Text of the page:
Messi's Genius Gives Barca The Result Their Football Deserved

Don't be wishing this tie was the final. Just don't. Such was the invigorating fair served by Barcelona and Bayern Munich on Wednesday night we can only be grateful we get another serving at the Allianz Arena next week.

Barcelona were mostly magnificent. The bewildering runs of Lionel Messi left vapor trails all over the slick Camp Nou turf, and the players around him put on a clinic in purposeful pass-and-move football - always looking forward, always seeking to unleash one of their multitude of threats deep into Bayern territory.

It was as if the most magical spells of Pep Guardiola had been turned back upon him. Only this version of Barcelona are a leaner, altogether more direct and box office version than the conquering pass masters Guardiola put on top of the world. The argument of which team is better is yet to form, but there can be no doubting which team is easier to fall in love with.


So much has changed at Barca since Guardiola walked away, but the genius of Messi lives on. The genius of Messi has never shone brighter than it did in winning this game with a pair of fine goals that eventually saw Manuel Neuer beaten in the second half.

With an instinctive drive from his left boot and a deft flick of his right, Messi swung the tie from Bayern's favour to Barca's and reminded the world how fortunate we are to be experiencing his career in our lifetimes. Four minutes was all it took - four minutes of technical perfection in the tightest of spaces.

He wasn't done yet. As the game ticked into the last minute of added time, and with Bayern fans still clinging to the possibility of a rousing turnaround next week, Messi slipped in Neymar and the Brazilian stuttered before dispatching a shot under Neuer to surely win the tie.

It's hard to argue that Messi's two magisterial moments (copyright Ray Hudson) and Neymar's late goal gave Barca the reward their approach deserved. Luis Suarez and Dani Alves were among the Barca players denied all too predictably by Neuer, who was still arguably Bayern's best player and yet again demonstrated his standing as the best goalkeeper of his generation.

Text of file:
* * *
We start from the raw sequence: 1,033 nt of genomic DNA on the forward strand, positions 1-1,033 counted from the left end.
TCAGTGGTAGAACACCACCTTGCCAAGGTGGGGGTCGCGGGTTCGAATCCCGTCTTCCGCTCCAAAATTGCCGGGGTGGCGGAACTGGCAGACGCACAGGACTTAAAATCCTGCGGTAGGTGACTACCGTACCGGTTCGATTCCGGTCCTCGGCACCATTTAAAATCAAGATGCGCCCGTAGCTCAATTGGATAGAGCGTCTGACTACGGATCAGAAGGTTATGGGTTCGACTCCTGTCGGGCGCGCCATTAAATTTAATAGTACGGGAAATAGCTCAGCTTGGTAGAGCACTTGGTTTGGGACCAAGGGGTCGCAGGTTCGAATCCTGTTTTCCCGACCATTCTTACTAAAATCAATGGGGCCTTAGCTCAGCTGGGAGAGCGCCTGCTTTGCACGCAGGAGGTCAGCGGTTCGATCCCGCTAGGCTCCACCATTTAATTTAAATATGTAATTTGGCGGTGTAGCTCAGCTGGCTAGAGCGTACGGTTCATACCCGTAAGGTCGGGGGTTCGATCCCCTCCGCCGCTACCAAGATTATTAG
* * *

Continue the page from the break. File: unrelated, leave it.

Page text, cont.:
To say that and know Neuer was beaten three times speaks to Barca's approach and Bayern's inability to formulate a response. Injuries played their part, of course they did, but history will remember only Barcelona's dominance.

Luis Enrique's Barca team set upon their opponents with rare ferocity from the start. Rarely has pressing been so pressing; rarely in the modern game have we seen a team take an open blade into battle with such outward aggression, at such a tense and defining moment in the season.


Barca were pouring all over Bayern in a blur of purple and looked capable of going two or three ahead in a flash of Blaugrana brilliance, but it didn't happen. Guardiola switched from his man-to-man marking approach and Bayern steadied the ship - even threatening a goal of their own when Robert Lewandowski missed the kind of chance he usually snaffles for fun.

As the game found its rhythm, Bayern became less vulnerable, or so we thought until Messi pounced in the 77th and 80th minutes to give Barcelona the goals their approach so richly deserved. 

By adding an assist late on, Messi would surely book another appearance in a Champions League final and leave his former coach wondering if there was ever an answer to what was coming.